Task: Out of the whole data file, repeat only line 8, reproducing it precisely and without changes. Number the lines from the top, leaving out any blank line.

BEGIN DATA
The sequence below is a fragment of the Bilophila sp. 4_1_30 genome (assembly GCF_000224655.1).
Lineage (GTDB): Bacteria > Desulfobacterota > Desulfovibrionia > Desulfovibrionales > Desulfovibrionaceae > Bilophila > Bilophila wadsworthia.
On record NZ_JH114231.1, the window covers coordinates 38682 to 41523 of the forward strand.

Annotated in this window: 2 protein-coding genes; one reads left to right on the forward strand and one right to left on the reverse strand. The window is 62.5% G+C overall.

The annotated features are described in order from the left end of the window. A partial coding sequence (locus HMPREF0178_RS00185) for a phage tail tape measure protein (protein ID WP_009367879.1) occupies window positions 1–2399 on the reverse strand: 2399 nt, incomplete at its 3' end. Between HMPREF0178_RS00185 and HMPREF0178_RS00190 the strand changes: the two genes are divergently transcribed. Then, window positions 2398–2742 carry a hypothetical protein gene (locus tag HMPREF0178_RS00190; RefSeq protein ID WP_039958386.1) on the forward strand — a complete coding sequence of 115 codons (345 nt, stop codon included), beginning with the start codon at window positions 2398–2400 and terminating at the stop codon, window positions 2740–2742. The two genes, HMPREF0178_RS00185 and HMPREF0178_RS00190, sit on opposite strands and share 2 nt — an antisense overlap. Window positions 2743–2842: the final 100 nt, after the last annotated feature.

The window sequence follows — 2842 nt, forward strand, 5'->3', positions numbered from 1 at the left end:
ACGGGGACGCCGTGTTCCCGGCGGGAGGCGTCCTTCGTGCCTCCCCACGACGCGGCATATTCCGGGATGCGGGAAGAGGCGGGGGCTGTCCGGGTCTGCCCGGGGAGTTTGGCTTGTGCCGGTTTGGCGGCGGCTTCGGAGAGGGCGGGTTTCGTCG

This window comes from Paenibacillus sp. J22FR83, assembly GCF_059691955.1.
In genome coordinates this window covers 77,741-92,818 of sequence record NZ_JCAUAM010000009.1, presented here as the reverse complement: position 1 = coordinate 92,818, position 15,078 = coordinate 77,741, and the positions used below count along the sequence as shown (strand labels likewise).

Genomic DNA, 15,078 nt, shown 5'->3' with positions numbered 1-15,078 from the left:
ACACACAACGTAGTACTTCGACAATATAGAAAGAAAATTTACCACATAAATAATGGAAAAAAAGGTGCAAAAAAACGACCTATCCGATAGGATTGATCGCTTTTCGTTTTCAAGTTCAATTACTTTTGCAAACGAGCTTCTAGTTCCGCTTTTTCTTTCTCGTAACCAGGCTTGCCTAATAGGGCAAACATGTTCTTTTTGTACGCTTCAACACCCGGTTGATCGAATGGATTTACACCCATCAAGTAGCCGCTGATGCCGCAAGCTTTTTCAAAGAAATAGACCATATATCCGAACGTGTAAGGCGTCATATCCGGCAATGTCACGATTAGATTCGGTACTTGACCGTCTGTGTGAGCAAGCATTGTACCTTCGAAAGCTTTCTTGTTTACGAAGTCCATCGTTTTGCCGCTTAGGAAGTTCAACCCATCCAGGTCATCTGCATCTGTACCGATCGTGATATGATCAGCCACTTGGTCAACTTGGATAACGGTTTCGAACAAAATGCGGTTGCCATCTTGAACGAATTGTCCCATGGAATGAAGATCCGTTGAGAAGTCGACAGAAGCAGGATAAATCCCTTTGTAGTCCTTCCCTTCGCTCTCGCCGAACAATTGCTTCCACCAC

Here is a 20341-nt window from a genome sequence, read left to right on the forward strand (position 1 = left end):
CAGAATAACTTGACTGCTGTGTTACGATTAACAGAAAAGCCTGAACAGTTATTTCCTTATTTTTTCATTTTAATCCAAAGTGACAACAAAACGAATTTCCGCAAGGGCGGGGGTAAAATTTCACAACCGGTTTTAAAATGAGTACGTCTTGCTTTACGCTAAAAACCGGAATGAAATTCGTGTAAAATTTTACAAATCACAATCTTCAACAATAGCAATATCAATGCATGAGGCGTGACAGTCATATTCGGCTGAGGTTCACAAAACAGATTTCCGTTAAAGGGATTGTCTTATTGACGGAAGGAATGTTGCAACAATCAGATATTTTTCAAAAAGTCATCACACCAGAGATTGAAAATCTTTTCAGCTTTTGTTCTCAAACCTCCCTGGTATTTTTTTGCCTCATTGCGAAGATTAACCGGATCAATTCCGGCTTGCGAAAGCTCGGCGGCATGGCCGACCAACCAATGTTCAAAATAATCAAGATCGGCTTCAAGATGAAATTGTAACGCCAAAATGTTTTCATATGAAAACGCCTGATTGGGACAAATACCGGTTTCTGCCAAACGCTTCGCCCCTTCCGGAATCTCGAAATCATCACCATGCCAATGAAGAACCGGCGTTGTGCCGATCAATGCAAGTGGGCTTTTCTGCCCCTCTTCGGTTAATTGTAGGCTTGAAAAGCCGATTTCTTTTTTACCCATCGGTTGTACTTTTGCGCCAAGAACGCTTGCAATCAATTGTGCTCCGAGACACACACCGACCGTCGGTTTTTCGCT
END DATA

This window comes from Paenibacillus sp. J22FR83, assembly GCF_059691955.1.